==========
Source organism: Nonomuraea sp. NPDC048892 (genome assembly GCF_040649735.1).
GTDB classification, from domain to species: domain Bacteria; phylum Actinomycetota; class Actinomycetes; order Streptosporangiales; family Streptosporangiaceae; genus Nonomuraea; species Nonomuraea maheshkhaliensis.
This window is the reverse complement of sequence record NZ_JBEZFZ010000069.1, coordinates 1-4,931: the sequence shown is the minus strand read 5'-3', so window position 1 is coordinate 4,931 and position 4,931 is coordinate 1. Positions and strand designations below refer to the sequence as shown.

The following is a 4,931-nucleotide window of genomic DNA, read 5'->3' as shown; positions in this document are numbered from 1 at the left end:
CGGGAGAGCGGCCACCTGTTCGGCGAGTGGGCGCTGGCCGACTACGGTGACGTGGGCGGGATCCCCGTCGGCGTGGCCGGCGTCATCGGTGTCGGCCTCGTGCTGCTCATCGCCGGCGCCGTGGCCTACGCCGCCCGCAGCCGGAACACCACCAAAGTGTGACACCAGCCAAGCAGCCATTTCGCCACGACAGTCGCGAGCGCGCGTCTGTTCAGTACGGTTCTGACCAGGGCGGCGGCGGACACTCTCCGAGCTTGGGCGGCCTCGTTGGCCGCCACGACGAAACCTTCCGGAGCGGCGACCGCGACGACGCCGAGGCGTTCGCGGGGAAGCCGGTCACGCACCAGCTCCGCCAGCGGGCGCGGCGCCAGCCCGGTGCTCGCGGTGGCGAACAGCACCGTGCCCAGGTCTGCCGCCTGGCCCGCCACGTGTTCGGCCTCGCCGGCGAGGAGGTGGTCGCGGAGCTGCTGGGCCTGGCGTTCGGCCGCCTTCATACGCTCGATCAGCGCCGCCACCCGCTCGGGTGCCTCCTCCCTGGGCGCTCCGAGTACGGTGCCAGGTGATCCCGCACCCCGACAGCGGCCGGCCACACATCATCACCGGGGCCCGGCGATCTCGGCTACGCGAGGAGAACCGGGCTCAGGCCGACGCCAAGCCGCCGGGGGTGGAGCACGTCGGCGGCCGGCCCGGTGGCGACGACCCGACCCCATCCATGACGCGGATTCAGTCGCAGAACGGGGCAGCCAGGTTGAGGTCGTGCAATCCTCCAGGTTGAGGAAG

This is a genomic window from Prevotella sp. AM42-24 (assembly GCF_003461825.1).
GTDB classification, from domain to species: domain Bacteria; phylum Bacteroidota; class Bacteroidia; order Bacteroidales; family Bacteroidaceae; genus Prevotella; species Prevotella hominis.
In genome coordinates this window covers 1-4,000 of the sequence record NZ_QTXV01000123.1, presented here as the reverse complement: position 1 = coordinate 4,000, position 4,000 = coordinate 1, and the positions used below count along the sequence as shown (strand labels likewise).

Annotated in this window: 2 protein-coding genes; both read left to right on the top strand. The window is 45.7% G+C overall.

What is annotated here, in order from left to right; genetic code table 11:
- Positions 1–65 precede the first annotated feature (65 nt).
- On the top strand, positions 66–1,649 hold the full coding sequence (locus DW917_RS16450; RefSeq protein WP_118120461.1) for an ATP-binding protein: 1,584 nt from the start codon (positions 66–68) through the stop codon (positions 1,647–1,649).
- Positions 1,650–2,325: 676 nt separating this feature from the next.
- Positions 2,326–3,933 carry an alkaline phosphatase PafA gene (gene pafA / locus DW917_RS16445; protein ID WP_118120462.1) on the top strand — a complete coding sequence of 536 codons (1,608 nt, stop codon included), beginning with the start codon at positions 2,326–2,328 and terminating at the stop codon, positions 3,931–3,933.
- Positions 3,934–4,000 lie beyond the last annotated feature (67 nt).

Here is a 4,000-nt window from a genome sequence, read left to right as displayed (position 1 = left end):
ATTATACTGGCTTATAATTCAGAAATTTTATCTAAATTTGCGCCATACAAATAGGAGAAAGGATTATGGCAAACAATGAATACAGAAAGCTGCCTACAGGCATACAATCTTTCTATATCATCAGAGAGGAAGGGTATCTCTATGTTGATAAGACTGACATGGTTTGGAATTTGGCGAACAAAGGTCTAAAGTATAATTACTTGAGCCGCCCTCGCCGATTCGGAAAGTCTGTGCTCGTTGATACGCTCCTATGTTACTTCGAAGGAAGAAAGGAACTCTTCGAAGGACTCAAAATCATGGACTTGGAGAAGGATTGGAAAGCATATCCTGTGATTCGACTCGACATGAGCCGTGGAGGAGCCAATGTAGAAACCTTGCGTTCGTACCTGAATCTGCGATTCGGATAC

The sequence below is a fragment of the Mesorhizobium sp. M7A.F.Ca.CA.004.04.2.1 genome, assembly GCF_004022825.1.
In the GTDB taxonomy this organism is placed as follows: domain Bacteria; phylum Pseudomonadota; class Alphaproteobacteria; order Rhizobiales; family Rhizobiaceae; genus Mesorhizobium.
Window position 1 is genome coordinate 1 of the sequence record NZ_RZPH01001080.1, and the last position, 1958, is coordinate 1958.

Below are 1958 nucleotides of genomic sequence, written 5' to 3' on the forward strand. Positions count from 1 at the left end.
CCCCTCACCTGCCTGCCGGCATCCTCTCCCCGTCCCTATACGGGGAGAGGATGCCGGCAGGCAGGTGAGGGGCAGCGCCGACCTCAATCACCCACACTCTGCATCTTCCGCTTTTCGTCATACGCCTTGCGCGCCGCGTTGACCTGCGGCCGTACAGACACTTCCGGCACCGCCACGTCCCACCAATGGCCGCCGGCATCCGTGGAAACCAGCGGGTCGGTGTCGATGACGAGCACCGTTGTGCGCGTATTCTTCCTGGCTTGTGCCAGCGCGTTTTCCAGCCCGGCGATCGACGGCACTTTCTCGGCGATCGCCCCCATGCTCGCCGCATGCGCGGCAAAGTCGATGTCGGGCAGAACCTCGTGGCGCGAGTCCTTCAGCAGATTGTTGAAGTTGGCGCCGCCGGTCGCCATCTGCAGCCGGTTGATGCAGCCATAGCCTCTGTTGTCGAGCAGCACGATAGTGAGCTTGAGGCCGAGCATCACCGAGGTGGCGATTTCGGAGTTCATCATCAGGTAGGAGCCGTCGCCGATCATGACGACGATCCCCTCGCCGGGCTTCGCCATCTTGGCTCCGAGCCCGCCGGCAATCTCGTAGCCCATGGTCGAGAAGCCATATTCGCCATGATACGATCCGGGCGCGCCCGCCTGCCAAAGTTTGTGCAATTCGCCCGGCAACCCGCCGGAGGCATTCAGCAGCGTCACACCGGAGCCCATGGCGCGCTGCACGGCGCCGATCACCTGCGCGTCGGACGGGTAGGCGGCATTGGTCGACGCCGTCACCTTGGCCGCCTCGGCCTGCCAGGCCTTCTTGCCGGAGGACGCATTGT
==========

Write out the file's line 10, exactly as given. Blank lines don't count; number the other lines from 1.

What is annotated here, in order from left to right; genetic code table 11: